For the bracelet and armlet from Noichik in the Museumin Kiev s. M.Y. Treister.
Concerning the Jewelry items from the Burial Mound at Nogaichik, Ancient Civilizations from Scythia to Siberia, vol. 4, 1997, pp. 122ff, fig.2 and fig. 17f.
For the armlet s. also L`oro di Kiev, echib. Cat. Florence, Italy, 1987, no. 47.
For Sarmatian gold work in general s. V. Guguev, The Gold Jewelry Complex from the Kobyakov Pit-Burial, in: A. Calinescu (ed.), Ancient Jewelry and Archaeology (1996), pp. 51ff.
The Thetford treasure
4th century AD Thetford, Norfolk
This remarkable hoard of late-Roman gold jewellery and silver tableware was found in 1979. The jewellery is mostly in pristine, unused condition, and shows the late-antique taste for elaboration and bright colour. The stylistic links between the individual items suggest that most were the products of a single workshop, quite possibly in Britain.
This jewellery consists of necklaces and clasps, pendants, bracelets and a gold buckle. One necklace has beads of green glass and emerald, and another, probably incomplete, is a series of interlocking gold beads.
The pendants include an amulet-case of hexagonal section which contained only sulphur. Two pendants are similar Hercules-club shapes, a design often used for earrings, and another two are set with gems, a lion cameo and a chalcedony gemstone engraved with a figure of the goddess Diana.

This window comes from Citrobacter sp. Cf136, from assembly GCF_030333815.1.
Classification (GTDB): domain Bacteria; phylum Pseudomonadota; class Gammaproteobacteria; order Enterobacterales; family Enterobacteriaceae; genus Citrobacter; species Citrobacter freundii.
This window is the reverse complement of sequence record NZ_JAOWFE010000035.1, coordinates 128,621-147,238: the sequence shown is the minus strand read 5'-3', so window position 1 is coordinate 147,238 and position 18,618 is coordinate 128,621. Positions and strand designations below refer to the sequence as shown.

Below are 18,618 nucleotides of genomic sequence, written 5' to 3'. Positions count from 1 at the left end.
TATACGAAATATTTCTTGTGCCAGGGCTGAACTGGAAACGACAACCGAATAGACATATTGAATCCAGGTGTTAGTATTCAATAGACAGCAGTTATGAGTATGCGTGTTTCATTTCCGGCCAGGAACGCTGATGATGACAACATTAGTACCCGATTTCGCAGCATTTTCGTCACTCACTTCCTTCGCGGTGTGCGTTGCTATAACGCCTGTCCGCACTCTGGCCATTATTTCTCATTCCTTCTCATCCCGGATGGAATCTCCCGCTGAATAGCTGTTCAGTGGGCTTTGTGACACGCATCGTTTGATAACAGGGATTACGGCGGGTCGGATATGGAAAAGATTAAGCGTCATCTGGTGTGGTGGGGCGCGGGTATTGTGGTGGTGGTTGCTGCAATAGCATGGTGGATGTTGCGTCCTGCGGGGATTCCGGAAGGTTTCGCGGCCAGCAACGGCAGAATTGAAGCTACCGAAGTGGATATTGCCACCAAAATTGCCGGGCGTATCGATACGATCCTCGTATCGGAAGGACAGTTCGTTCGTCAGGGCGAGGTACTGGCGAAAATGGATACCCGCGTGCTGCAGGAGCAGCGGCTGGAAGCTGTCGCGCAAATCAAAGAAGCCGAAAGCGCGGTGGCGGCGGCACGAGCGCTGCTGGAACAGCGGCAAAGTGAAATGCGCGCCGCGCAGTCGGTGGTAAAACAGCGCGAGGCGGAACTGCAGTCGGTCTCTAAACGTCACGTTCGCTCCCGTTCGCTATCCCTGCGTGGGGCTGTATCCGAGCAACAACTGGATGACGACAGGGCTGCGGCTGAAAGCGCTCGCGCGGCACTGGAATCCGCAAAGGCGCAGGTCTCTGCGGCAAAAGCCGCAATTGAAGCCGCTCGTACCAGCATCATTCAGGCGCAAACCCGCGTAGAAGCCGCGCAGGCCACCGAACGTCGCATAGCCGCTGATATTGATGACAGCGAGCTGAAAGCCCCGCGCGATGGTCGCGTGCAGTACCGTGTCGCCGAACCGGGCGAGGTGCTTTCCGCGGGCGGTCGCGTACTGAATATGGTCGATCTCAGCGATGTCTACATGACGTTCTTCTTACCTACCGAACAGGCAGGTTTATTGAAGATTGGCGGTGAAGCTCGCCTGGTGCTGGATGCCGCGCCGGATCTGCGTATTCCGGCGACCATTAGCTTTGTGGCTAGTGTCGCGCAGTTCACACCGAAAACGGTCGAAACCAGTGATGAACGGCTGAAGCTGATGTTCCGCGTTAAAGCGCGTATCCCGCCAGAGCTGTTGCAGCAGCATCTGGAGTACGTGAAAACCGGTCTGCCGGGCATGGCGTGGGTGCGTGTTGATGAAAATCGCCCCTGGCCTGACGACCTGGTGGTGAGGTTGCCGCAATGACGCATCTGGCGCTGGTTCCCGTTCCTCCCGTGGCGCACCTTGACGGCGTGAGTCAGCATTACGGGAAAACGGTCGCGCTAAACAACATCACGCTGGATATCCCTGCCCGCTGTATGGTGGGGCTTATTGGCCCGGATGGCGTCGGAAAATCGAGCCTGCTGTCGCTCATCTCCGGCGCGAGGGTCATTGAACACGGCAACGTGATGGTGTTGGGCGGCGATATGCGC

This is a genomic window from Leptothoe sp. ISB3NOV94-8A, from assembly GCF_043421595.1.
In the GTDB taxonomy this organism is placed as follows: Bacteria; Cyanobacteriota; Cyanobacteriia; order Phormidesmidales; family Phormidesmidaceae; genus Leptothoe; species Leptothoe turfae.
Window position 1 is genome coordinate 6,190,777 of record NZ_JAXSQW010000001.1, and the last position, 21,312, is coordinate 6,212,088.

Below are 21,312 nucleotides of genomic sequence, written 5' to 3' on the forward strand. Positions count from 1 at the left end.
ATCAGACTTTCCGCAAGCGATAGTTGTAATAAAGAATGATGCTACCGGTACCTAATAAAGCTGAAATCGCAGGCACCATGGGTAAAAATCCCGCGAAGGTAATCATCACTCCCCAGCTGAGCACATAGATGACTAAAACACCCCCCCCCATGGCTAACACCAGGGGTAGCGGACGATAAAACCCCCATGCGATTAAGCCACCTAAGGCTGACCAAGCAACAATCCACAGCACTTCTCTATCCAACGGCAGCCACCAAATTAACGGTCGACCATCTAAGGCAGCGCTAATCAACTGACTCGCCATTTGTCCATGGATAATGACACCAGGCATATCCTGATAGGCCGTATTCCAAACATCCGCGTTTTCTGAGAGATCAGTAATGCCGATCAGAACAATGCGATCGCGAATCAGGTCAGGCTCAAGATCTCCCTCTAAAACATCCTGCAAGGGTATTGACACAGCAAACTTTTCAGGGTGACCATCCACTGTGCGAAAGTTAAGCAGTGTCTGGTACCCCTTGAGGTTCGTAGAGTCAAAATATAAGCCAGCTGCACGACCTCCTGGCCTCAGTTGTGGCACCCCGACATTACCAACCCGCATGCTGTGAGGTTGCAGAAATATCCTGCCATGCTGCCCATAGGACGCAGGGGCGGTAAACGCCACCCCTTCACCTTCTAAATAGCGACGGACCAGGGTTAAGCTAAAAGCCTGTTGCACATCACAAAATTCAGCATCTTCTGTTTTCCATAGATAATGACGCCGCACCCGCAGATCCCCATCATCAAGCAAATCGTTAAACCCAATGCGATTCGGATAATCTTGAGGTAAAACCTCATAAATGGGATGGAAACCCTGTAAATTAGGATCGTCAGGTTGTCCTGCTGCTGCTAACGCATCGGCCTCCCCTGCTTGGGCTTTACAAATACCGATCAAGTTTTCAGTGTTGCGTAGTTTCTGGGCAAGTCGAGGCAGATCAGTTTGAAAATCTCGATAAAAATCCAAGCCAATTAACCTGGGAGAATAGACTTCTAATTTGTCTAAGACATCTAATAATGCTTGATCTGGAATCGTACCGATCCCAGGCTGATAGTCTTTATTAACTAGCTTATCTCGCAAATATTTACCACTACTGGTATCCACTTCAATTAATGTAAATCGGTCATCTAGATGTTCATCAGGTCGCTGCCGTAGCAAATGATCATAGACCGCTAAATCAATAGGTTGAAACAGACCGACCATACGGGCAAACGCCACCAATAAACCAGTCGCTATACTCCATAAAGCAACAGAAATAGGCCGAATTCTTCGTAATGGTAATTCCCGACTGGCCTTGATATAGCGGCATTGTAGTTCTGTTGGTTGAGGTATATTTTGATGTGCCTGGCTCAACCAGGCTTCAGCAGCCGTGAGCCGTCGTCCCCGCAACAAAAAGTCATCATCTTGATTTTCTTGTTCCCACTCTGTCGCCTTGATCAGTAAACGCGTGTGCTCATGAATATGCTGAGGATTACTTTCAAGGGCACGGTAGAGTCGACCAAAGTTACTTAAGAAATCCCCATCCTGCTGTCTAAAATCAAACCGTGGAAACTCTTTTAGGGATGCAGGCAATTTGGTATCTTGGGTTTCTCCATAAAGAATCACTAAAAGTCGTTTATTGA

The bracelets include a matching pair similar to a set of four in the Hoxne hoard. The gold buckle with a figure of a satyr is the most unusual item in the group.
The twenty-two finger-rings in the Thetford treasure form a unique group some of the rings are of familiar late-Roman types, but others are of exceptionally original and flamboyant design. Common features shared by the rings and some of the other pieces of jewellery imply that most, if not all, the gold objects were the products of one workshop.
The rings are set with garnets, emeralds, amethysts, various forms of semi-precious hardstone and glass, many small settings were evidently loose and were not recovered when the hoard was found. The engraved gems are of earlier date than the goldwork, and had been re-mounted from older pieces of jewellery. The most noteworthy rings are those with shoulders in the form of dolphins and birds.